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  11. #11
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    All riders need helmets. Those who don't wear them take that extra risk.
    You don't scare me. I ride a MARE!


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  12. #12
    Join Date
    Feb. 18, 2001
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    Default

    I think this poster might be trolling us... Helmets, Inverness problem, and rotational falls all in one thread?


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  13. #13
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    LOl I'm not trolling you. I promise you



  14. #14
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    Quote Originally Posted by Tha Ridge View Post
    I think this poster might be trolling us... Helmets, Inverness problem, and rotational falls all in one thread?
    Call me naive or optimistic, but I would hope someone would use something more anonymous than a school email to make a troll account.
    Currently blogging for Chronicle of the Horse. Articles can be found here: http://www.chronofhorse.com/category...ryan-lefkowitz



  15. #15
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    I'm not a troll....sheesh



  16. #16
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    Mar. 30, 2013
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    Default

    Simply put, I think there is no reason to stay with a trainer if you are not satisfied with what you're receiving from them.



  17. #17
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    Sounds like you're really not happy, so move on. It seems unproductive (and painful--crotch blisters??). There are different styles of teaching, but I don't get the point of her telling you you're going to flip. I can't imagine that would do anything other than scare you and make you tense.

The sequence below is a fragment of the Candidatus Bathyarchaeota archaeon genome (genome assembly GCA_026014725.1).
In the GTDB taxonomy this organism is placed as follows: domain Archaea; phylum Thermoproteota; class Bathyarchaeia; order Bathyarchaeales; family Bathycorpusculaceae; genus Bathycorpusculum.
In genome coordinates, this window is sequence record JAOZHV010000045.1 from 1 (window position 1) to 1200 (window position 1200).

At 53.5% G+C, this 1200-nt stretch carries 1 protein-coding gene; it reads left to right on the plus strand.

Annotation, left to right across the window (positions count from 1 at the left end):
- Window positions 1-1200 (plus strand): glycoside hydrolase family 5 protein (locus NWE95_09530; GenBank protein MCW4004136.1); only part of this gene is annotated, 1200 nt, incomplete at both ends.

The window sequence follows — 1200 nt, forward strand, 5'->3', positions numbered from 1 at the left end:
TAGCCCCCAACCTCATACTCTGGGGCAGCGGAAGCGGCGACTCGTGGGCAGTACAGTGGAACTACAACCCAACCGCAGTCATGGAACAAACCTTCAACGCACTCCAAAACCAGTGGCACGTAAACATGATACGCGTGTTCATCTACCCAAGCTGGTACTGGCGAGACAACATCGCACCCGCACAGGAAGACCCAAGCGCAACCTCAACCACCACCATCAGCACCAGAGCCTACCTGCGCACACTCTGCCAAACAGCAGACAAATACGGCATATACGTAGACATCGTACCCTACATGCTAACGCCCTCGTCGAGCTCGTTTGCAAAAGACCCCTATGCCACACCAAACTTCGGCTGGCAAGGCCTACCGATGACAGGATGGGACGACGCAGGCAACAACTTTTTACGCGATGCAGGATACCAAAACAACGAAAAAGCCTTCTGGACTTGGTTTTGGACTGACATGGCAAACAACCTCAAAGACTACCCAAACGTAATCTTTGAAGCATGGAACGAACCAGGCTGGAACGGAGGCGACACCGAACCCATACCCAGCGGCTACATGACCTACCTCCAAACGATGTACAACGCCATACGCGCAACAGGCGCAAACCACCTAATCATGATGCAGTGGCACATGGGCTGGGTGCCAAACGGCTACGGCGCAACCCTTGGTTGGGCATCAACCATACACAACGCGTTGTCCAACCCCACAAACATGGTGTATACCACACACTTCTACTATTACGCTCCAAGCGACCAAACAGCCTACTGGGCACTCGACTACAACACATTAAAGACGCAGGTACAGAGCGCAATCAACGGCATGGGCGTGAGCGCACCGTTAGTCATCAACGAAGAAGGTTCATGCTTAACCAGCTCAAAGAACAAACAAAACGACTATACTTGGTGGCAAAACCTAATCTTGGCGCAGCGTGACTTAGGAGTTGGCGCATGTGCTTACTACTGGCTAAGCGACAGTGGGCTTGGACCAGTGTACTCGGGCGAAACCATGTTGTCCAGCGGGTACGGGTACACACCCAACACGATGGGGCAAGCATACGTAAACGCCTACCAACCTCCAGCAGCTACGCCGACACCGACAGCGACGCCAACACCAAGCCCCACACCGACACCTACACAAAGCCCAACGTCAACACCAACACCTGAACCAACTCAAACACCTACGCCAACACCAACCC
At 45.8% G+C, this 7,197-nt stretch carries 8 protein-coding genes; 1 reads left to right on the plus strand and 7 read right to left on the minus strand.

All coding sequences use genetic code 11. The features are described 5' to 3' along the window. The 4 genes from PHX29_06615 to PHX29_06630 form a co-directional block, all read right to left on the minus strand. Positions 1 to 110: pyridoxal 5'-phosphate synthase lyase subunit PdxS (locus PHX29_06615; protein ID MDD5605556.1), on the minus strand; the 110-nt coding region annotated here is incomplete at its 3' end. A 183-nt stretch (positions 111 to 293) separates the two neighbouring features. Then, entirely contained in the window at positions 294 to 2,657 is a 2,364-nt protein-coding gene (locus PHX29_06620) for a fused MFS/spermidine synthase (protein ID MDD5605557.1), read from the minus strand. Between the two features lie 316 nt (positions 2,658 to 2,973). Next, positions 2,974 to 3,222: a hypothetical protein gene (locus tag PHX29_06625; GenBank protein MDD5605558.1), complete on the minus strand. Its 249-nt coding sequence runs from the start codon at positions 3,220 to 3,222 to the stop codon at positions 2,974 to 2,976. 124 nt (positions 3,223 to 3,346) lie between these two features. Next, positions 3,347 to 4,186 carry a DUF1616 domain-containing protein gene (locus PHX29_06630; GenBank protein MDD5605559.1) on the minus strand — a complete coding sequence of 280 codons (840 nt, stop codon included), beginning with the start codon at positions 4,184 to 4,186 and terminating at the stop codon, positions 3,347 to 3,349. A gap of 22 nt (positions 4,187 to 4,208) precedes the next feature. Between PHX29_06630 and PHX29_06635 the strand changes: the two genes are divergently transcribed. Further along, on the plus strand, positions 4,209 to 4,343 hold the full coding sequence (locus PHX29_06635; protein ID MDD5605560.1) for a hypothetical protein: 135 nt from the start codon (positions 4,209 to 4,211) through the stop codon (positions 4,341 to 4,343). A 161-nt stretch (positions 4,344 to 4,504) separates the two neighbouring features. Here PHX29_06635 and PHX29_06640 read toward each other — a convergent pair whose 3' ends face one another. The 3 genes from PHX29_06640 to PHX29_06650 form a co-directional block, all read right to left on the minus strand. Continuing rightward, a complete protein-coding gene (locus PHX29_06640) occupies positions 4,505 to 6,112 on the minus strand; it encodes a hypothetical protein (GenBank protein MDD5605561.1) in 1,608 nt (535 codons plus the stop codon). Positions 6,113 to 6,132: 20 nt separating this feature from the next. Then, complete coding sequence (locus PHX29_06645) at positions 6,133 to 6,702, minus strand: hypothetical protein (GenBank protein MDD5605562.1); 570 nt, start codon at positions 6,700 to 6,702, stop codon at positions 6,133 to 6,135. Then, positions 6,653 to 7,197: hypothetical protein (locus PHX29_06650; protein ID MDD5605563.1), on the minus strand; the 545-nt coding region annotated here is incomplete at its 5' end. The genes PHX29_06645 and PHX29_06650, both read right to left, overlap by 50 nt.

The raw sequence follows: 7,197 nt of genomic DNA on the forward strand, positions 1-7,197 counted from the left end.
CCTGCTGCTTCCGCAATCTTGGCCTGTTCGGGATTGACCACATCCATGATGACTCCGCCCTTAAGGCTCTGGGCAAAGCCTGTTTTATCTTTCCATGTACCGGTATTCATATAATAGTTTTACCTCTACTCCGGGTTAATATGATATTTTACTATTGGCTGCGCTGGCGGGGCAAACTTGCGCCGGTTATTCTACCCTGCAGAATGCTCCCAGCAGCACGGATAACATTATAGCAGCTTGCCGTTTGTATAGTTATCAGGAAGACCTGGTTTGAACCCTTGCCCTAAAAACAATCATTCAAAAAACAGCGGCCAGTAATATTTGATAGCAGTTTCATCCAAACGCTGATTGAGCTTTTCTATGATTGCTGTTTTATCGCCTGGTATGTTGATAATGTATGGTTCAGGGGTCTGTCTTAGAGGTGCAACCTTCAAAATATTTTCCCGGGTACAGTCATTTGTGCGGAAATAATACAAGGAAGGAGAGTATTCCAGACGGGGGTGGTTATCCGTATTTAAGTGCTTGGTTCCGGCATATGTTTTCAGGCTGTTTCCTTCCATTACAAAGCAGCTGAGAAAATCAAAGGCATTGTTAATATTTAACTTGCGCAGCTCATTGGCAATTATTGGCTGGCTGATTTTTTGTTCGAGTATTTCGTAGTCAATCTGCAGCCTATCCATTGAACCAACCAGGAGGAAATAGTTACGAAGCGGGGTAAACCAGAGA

Sometimes you get what you pay for



  18. #18
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    Default

    TROLLLLLLLLLLLLLLLLLLLLL!!!!!!!!!!!!



  19. #19
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    Sep. 2, 2005
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    Default

    Sounds very trollish.

    The long and short of it is if you do not like your trainer then find one you like. No reason to post time and time again adding tid bits of silliness to make the point further. Not every trainer is a fit with every rider. Just like not every horse is a fit with every rider. Find the system/horse/trainer that works for you. No reason to bad mouth anyone.



  20. #20
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    It does sound trollish...HOWEVER....

    Some trainers don't click with some riders just like some horses don't click with some riders. I had a trainer who increased my (already bad) performance anxiety to the point that STILL over 5 years later I get "trainer anxiety", which results in me not being able to breathe and process information in a lesson. Yay.

    But she worked for a lot of other people. Would I say she was a bad trainer? No, she's lovely. Just not the right trainer for me (nor my mare).